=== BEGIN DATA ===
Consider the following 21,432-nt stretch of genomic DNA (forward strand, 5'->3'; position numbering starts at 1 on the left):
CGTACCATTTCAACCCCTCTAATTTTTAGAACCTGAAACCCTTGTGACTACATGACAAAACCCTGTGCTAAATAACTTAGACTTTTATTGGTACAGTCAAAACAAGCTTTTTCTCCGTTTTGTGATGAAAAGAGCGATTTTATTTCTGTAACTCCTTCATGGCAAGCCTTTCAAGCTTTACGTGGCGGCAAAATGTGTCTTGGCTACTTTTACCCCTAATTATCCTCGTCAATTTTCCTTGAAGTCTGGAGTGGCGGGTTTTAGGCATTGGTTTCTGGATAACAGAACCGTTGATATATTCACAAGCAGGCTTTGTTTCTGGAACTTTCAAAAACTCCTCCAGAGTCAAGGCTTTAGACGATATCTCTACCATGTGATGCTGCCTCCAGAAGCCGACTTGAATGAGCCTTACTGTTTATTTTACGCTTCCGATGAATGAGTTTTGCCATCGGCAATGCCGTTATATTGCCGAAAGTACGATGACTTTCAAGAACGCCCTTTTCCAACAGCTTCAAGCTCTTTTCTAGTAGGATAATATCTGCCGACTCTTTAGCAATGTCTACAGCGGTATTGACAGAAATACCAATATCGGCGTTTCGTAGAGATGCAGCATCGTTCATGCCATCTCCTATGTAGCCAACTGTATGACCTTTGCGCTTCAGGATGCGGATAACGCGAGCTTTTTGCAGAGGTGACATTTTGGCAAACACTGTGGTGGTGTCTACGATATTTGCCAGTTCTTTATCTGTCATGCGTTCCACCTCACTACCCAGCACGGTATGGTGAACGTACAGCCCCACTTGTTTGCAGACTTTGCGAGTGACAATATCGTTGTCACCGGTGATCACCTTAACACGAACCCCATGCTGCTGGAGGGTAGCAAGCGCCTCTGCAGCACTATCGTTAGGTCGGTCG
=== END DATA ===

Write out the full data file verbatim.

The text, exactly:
Consider the following 21,432-nt stretch of genomic DNA (forward strand, 5'->3'; position numbering starts at 1 on the left):
CGTACCATTTCAACCCCTCTAATTTTTAGAACCTGAAACCCTTGTGACTACATGACAAAACCCTGTGCTAAATAACTTAGACTTTTATTGGTACAGTCAAAACAAGCTTTTTCTCCGTTTTGTGATGAAAAGAGCGATTTTATTTCTGTAACTCCTTCATGGCAAGCCTTTCAAGCTTTACGTGGCGGCAAAATGTGTCTTGGCTACTTTTACCCCTAATTATCCTCGTCAATTTTCCTTGAAGTCTGGAGTGGCGGGTTTTAGGCATTGGTTTCTGGATAACAGAACCGTTGATATATTCACAAGCAGGCTTTGTTTCTGGAACTTTCAAAAACTCCTCCAGAGTCAAGGCTTTAGACGATATCTCTACCATGTGATGCTGCCTCCAGAAGCCGACTTGAATGAGCCTTACTGTTTATTTTACGCTTCCGATGAATGAGTTTTGCCATCGGCAATGCCGTTATATTGCCGAAAGTACGATGACTTTCAAGAACGCCCTTTTCCAACAGCTTCAAGCTCTTTTCTAGTAGGATAATATCTGCCGACTCTTTAGCAATGTCTACAGCGGTATTGACAGAAATACCAATATCGGCGTTTCGTAGAGATGCAGCATCGTTCATGCCATCTCCTATGTAGCCAACTGTATGACCTTTGCGCTTCAGGATGCGGATAACGCGAGCTTTTTGCAGAGGTGACATTTTGGCAAACACTGTGGTGGTGTCTACGATATTTGCCAGTTCTTTATCTGTCATGCGTTCCACCTCACTACCCAGCACGGTATGGTGAACGTACAGCCCCACTTGTTTGCAGACTTTGCGAGTGACAATATCGTTGTCACCGGTGATCACCTTAACACGAACCCCATGCTGCTGGAGGGTAGCAAGCGCCTCTGCAGCACTATCGTTAGGTCGGTCG